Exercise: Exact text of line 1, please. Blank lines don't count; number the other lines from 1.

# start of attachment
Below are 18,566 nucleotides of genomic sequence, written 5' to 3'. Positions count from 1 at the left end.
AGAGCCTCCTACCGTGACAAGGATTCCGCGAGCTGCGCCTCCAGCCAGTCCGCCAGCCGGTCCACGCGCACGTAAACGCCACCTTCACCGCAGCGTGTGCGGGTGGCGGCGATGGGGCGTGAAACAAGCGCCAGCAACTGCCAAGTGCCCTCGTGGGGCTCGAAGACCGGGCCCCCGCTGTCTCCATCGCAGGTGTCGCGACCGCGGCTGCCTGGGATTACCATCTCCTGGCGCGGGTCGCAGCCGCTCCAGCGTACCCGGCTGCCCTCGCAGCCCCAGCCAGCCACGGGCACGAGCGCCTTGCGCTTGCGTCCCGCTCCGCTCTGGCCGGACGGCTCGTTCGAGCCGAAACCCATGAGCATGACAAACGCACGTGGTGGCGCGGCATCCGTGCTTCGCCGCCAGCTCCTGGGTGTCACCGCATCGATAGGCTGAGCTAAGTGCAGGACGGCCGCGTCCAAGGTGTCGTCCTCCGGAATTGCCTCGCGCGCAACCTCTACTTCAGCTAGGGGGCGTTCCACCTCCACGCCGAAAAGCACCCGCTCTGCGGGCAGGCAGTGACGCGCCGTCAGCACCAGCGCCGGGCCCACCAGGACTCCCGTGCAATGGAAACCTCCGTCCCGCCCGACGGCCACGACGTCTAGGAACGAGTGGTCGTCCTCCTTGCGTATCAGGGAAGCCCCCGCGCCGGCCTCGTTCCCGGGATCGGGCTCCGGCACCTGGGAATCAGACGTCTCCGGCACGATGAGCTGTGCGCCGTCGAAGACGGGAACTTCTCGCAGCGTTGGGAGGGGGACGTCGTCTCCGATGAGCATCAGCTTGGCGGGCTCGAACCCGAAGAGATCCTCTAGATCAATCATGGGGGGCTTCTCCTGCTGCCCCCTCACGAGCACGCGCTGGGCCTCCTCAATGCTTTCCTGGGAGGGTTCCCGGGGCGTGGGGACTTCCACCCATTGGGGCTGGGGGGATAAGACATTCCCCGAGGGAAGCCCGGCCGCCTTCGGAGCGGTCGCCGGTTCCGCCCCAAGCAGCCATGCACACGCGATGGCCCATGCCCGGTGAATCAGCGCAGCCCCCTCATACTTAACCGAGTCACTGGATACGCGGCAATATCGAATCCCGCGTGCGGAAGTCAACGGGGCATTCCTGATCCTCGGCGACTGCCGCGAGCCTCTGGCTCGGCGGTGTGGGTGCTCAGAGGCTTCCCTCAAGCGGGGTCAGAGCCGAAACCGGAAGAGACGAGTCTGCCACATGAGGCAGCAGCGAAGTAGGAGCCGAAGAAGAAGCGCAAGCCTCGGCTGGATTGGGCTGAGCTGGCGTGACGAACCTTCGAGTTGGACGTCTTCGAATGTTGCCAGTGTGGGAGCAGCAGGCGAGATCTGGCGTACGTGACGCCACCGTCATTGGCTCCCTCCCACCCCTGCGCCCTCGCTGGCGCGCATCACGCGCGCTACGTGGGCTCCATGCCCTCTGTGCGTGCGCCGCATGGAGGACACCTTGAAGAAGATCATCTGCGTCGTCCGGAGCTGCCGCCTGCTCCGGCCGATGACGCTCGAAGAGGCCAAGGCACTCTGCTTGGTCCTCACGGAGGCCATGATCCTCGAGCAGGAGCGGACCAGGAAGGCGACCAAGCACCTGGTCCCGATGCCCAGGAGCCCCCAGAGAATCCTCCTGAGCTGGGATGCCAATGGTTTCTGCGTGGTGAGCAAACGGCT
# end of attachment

Below are 18,566 nucleotides of genomic sequence, written 5' to 3'. Positions count from 1 at the left end.